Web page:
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Department of Homeland Security looks to upgrade personnel ID cards with $100 million RFP


The Department of Homeland Security has published a request for proposal, seeking a decade-long project to upgrade personnel identification cards.

Reported in Nextgov, contracting documents related to this request show that about 161,924 cards will be replaced in 2013 and 116,172 cards will be replaced in 2014.

According to project plans, “the present Identity Management System was designed in 2008 and has remained basically unchanged since its inception. New more capable methods are now available that must be evaluated and implemented to move the IDMS process into compliance.”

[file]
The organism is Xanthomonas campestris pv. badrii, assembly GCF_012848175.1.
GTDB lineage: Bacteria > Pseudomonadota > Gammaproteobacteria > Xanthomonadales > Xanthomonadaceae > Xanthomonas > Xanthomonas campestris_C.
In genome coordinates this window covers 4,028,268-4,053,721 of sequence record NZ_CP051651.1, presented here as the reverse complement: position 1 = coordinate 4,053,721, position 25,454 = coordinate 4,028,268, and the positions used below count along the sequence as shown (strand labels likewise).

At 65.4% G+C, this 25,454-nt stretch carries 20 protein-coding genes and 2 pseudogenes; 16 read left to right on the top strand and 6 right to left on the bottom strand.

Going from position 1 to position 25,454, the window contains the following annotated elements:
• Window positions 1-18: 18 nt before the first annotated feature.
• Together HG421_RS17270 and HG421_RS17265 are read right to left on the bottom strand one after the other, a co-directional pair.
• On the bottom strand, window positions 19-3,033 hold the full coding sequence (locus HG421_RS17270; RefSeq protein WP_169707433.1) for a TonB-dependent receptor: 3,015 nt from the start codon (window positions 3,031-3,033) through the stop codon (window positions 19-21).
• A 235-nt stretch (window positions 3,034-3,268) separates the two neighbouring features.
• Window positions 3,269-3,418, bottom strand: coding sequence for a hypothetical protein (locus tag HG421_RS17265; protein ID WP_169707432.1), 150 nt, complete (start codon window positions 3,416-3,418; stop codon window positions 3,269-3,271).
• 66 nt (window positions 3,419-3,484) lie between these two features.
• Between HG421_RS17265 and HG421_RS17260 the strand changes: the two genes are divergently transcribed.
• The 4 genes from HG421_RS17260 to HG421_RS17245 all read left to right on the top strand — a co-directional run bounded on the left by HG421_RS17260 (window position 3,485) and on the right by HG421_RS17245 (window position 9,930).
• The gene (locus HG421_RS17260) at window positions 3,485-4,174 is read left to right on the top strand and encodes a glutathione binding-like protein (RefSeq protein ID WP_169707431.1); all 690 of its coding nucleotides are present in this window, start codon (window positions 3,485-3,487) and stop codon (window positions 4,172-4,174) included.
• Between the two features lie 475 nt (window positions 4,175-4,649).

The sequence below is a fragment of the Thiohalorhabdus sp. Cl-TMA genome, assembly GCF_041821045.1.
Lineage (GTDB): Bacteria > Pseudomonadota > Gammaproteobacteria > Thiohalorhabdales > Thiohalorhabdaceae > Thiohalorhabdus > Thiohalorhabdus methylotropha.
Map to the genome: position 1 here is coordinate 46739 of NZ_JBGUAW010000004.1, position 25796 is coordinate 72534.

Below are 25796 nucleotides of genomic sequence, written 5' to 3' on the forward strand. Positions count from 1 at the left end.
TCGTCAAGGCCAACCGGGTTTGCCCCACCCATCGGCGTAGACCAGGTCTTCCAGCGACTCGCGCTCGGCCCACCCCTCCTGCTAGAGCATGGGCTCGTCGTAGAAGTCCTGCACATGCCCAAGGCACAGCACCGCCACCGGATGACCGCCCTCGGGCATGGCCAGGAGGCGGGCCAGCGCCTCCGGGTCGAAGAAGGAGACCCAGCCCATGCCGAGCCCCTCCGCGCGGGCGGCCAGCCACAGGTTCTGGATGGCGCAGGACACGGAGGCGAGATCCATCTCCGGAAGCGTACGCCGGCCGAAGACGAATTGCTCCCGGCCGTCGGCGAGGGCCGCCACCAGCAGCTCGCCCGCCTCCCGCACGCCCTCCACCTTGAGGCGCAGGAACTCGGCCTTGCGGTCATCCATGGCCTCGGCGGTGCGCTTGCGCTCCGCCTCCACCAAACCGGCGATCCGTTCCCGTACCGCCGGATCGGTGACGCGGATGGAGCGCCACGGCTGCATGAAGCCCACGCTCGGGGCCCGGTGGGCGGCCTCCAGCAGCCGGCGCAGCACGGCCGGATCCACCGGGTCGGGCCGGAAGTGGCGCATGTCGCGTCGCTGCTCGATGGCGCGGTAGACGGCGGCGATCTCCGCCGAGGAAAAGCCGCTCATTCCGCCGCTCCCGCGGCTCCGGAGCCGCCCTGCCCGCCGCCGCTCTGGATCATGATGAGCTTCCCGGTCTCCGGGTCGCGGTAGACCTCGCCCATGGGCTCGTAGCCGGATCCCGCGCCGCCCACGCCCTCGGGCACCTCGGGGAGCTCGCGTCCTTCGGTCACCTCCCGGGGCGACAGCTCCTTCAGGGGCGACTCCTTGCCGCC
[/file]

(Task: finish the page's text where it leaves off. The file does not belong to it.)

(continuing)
As Nextgov notes, the deal, worth nearly $100 million ($99.5 million), includes all aspects of the implementation and operation process, including labor, materials and engineering services.

Reported previously, the Department of Homeland Security has also recently published a request for information, regarding a “mobile electronic biometric/biographic data collection device.” Specifically, the department says it is seeking information on the “current and near-term availability of a data collection device on a mobile electronic platform, capable of obtaining biometric and biographic information and communicating wirelessly through a virtual private network.”

Just this morning, Ideal Innovations announced that the DHS had awarded it a contract from the Office of Biometric Identity Management to provide fingerprint analysis support for the office;s, biometric support center.

According to a Biometric Research Note from last year, the U.S. Government is the major driver of biometrics, with its deep urgency for improved security, resulting in higher defense budgets and wide agreement on the use of advances security technology.


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